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Turning Indonesia Organic: Insights from Transdisciplinary Research on the Challenges of a Societal Transformation

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  • Manuela Fritz

    (School of Business, Economics and Information Systems, University of Passau, 94032 Passau, Germany
    Department of Economics, Econometrics and Finance, Faculty of Economics and Business, University of Groningen, 9747 AE Groningen, The Netherlands)

  • Michael Grimm

    (School of Business, Economics and Information Systems, University of Passau, 94032 Passau, Germany
    RWI Research Network, 45128 Essen, Germany
    IZA Bonn, 53113 Bonn, Germany)

  • Patrick Keilbart

    (Department of Southeast Asian Studies, Institute of East Asian Philology, Goethe University Frankfurt, 60325 Frankfurt/M, Germany)

  • Dimas Dwi Laksmana

    (Faculty of Humanities, University of Passau, 94032 Passau, Germany)

  • Nathalie Luck

    (School of Business, Economics and Information Systems, University of Passau, 94032 Passau, Germany)

  • Martina Padmanabhan

    (Faculty of Humanities, University of Passau, 94032 Passau, Germany)

  • Nurcahyaningtyas Subandi

    (Department of Development Economics, Universitas Atma Jaya Yogyakarta, Daerah Istimewa Yogyakarta 55281, Indonesia)

  • Kristian Tamtomo

    (Department of Sociology, Universitas Atma Jaya Yogyakarta, Daerah Istimewa Yogyakarta 55281, Indonesia)

Abstract

While there is a global consensus that agricultural systems need to be transformed to be more sustainable, possible pathways and challenges to this process are still debated. We analyse the challenges and opportunities involved in transforming smallholder farming to organic agriculture in Indonesia, where the intense application of Green Revolution technologies came at enormous environmental costs. We adopt a transdisciplinary approach to identify possible pathways towards organic agriculture, based on an analysis of farmers’ knowledge and barriers to adoption, value and belief systems, and institutional structures, including policies and regulations. We present our empirical findings as ‘system knowledge’, ‘target knowledge’ and ‘transformation knowledge’ and incorporate insights from both academics and practitioners. We draw on evidence from large-scale surveys, field experiments, in-depth interviews, participant observation and document analysis. A key insight of our research is that Indonesia does not lack initiatives towards organic farming, but that these various initiatives have different motivations, goals and strategies. This misalignment detracts from the transformational potential of organic agriculture and is responsible for the hitherto limited success of the organic transition. Our findings suggest that policy action at multiple levels is required, guided by an inclusive strategy that is drawn up in a participatory manner.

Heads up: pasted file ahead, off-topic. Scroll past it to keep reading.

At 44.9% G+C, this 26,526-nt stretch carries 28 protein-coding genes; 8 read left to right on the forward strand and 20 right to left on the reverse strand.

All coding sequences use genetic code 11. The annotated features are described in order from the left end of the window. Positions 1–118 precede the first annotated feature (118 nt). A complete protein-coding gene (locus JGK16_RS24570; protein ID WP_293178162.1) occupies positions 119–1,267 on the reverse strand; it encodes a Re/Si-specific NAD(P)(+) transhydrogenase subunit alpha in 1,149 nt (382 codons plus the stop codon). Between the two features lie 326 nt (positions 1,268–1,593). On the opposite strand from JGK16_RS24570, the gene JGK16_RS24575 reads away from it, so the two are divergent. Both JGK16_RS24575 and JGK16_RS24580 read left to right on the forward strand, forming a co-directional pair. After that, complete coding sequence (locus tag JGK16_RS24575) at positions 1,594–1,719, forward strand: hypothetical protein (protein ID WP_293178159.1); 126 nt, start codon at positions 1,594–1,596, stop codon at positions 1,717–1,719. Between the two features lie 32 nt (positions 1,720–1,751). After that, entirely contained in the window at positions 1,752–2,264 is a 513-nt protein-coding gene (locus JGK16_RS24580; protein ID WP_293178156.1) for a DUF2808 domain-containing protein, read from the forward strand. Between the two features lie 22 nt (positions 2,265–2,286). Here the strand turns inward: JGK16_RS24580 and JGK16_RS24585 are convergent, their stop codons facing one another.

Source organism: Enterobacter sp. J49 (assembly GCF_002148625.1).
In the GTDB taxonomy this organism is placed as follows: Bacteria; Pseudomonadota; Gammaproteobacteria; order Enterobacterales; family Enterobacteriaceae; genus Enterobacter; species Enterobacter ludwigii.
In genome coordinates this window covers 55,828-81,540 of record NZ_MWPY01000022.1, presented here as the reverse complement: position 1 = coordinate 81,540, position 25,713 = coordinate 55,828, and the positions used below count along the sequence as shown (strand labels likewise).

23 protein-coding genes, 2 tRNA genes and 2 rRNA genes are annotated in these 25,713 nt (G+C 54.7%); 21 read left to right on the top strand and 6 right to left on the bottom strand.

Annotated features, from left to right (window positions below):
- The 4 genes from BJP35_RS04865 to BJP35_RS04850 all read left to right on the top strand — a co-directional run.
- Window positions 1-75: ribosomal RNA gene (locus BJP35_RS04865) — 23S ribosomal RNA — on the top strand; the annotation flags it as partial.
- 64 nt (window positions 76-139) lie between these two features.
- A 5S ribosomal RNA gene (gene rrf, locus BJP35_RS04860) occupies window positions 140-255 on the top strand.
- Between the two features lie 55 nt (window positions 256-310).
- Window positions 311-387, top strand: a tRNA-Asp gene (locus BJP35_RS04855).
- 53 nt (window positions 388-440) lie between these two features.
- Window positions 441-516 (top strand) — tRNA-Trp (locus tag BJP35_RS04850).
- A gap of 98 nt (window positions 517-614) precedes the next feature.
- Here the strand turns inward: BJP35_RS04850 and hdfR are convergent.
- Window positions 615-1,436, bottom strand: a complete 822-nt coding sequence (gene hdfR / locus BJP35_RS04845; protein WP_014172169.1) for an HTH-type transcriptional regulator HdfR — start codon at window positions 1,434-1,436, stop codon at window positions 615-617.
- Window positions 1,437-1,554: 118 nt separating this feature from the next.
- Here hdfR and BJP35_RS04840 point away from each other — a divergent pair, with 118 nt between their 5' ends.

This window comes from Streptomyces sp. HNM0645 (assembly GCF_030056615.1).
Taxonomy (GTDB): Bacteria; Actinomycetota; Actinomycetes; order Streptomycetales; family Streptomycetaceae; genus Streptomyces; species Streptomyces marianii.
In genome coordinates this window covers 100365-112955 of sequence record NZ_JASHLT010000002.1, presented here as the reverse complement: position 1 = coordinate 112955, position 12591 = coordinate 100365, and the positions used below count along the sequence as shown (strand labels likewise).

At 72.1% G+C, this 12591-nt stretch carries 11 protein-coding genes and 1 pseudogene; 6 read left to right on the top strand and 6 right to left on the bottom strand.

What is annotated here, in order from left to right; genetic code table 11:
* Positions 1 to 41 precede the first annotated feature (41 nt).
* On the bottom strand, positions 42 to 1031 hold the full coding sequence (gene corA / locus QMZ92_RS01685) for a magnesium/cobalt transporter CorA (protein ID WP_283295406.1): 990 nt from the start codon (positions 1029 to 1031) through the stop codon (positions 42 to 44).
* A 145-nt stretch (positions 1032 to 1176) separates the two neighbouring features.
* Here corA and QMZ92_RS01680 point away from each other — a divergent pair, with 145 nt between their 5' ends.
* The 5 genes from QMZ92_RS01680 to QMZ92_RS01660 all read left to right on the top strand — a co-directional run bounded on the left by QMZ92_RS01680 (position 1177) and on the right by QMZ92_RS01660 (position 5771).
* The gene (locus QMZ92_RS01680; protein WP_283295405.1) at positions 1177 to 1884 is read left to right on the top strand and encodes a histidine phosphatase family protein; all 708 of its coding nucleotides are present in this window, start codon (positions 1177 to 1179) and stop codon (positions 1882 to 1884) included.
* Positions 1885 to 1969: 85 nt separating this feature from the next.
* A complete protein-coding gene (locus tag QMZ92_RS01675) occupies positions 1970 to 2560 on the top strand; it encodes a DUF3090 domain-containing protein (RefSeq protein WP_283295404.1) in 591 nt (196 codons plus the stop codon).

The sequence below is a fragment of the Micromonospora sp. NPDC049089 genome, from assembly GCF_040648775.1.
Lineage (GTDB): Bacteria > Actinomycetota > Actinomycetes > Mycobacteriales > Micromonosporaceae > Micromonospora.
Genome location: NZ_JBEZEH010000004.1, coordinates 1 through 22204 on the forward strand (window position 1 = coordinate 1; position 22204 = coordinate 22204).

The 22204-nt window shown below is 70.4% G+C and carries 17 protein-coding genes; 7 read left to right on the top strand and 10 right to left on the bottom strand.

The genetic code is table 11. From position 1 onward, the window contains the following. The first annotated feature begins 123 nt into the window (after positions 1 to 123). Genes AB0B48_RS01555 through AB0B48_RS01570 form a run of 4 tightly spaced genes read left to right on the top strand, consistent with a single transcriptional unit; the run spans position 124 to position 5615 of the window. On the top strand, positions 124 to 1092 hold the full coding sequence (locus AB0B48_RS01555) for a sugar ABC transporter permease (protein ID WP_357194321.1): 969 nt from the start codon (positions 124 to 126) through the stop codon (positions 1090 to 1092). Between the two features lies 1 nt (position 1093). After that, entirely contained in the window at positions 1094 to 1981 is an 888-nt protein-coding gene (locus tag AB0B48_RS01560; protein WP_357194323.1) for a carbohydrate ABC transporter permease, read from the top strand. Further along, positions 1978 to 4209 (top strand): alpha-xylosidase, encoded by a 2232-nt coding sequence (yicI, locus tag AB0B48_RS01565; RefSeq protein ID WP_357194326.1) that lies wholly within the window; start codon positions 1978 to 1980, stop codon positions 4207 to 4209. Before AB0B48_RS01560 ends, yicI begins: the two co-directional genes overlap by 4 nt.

Suggested Citation

  • Manuela Fritz & Michael Grimm & Patrick Keilbart & Dimas Dwi Laksmana & Nathalie Luck & Martina Padmanabhan & Nurcahyaningtyas Subandi & Kristian Tamtomo, 2021. "Turning Indonesia Organic: Insights from Transdisciplinary Research on the Challenges of a Societal Transformation," Sustainability, MDPI, vol. 13(23), pages 1-20, November.
  • Handle: RePEc:gam:jsusta:v:13:y:2021:i:23:p:13011-:d:686831
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    References listed on IDEAS

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